Foreigners have marveled at the Filipino capacity for forgiveness. I would call it lack of memory. They see in our country the monuments that the Japanese built to commemorate their war dead. In Mabalacat, Pampanga, for instance, is a monument to their kamikaze pilots.

This would never happen, they say emphatically, in Britain, in France, in the countries occupied by the Germans.To this very day, those in the French Vichy government who were exposed for collaboration with the Nazis are on trial, and several of them have been executed in the past.

Only in the Philippines could such collaborators who actively helped Marcos in his plunder of the country, parade themselves on TV screens, write columns in the newspapers. Only in the Philippines can someone like Imelda Marcos return to power and have her children idolized. Bongbong Marcos went to UP sometime back -the UP of all schools- and he was mobbed by students seeking his autograph.

The Revolution of 1896 was riven with many contradictions, clashing interests. Poor Mabini -in my novel Po-on, I had attributed his paralysis to syphilis as was the information I got from the late Teodoro Agoncillo and Cesar Majul. I met Cesar in the Fifties when he had just returned from Cornell where he did his Ph. D dissertation on Mabini. When I told him I was from Rosales, Pangasinan, he told me that Mabini had stayed in my hometown before he fled to nearby Cuyapo, Nueva Ecija, where he was eventually captured. I knew then that Po-on would be anchored on Mabini's stay in Rosales, his ideas and ideals.

The rich ilustrados had a plan to milk the Malolos government, and Mabini stood in the way, for which reason he was gossiped about -it was said that his paralytic condition was due to syphilis. Years later, in the Eighties, Ambeth Ocampo explained his bones were exhumed and the specialists found out he had suffered not from syphilis, but from polio. I had done his memory irreparable harm for which I am deeply sorry.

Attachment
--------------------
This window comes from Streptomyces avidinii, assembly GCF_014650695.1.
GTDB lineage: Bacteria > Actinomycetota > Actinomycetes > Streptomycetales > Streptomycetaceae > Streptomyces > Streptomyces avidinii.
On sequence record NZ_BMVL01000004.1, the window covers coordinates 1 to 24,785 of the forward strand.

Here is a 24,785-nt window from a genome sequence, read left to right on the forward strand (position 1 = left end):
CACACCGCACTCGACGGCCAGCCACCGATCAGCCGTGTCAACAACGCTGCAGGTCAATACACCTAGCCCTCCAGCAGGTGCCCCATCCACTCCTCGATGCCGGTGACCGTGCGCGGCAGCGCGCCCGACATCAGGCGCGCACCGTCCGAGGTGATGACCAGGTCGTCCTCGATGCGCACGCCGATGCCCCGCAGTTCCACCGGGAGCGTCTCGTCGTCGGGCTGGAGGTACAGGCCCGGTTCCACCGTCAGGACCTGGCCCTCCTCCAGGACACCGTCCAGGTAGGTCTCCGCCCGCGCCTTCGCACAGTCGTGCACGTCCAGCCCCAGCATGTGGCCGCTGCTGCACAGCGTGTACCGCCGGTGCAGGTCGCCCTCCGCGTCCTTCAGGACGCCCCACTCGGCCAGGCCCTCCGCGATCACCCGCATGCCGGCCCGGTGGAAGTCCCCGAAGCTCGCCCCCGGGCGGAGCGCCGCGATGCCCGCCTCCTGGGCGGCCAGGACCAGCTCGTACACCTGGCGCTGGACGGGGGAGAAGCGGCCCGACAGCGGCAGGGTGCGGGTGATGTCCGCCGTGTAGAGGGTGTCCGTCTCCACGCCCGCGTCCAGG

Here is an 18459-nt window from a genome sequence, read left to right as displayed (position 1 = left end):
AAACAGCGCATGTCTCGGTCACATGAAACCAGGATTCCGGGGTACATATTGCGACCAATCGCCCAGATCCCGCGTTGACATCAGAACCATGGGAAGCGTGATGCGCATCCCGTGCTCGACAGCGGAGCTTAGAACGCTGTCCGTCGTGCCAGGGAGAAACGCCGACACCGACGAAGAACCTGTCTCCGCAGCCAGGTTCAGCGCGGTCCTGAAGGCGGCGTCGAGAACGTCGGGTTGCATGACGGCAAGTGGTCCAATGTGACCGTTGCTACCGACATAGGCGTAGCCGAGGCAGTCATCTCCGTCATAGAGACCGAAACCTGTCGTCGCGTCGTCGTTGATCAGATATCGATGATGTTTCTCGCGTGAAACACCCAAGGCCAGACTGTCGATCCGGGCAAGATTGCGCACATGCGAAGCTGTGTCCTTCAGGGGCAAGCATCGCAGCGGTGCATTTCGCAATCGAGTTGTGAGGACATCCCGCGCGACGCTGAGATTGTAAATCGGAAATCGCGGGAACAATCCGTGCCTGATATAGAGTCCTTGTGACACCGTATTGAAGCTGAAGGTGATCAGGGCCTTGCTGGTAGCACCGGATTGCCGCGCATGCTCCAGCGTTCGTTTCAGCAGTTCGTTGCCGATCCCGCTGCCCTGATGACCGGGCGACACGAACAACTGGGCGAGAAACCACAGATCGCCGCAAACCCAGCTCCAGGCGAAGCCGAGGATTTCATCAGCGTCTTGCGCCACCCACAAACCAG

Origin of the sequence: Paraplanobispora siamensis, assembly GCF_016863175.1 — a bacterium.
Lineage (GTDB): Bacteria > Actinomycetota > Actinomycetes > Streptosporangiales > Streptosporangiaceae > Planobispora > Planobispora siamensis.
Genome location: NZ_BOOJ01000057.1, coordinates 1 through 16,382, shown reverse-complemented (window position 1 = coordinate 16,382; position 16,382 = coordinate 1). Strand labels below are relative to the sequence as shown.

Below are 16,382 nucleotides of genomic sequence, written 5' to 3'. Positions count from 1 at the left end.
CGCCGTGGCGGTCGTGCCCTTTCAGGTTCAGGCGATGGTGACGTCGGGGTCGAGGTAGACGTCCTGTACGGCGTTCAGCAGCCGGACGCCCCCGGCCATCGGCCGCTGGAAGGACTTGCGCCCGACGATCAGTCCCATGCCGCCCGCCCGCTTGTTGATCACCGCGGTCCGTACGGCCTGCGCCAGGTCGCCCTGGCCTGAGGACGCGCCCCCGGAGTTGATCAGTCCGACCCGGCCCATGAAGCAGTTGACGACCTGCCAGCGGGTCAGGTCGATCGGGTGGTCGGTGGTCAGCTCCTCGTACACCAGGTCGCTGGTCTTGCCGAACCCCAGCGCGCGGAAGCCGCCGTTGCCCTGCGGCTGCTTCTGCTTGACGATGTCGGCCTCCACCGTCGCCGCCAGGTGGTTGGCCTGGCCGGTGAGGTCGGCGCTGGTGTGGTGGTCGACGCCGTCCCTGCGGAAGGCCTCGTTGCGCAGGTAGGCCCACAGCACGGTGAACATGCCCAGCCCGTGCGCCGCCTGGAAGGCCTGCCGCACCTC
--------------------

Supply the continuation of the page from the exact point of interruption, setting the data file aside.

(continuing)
Because of the contradictions in 1896, I surmised that if the Americans did not come, we would have had a civil war in twenty years. Carmen Guerrero Nakpil who is more sanguine said: "Not twenty years but a couple of years."

My novel Po-on which ends with the battle of Tirad Pass, required that I do a lot of reading, not just on the revolution but on the social life of the period. I had to go to Tirad Pass, too. from Candon, Ilokos Sur, we turned right towards the town of Salcedo at the foot of the Cordilleras. On a clear day, Tirad, which means "pointed" in Ilokano, is visible. below is the pass. it was November and the rains had lifted. It would have have been difficult for my wife and me to reach Mt. Tirad during the rainy season because the Buaya River which we had to cross several times would have been bloated. But in November, the river could be forded on foot. We hired a jeepney in Salcedo but left it in the last village as it could no longer make the ascent, and we had to climb on foot.

A few words about Tirad Pass -during the Spanish Times, it was the short cut from the Ilokos for those migrating to Cagayan Valley. It was widened so that horses and water buffaloes, but not bull-carts  could cross. Those who took the circuitous route went down to Pangasinan, across the Caraballo Range through the Sta.Fe trail now called the Dalton Pass after an American general who was killed there by a Japanese sniper in 1945.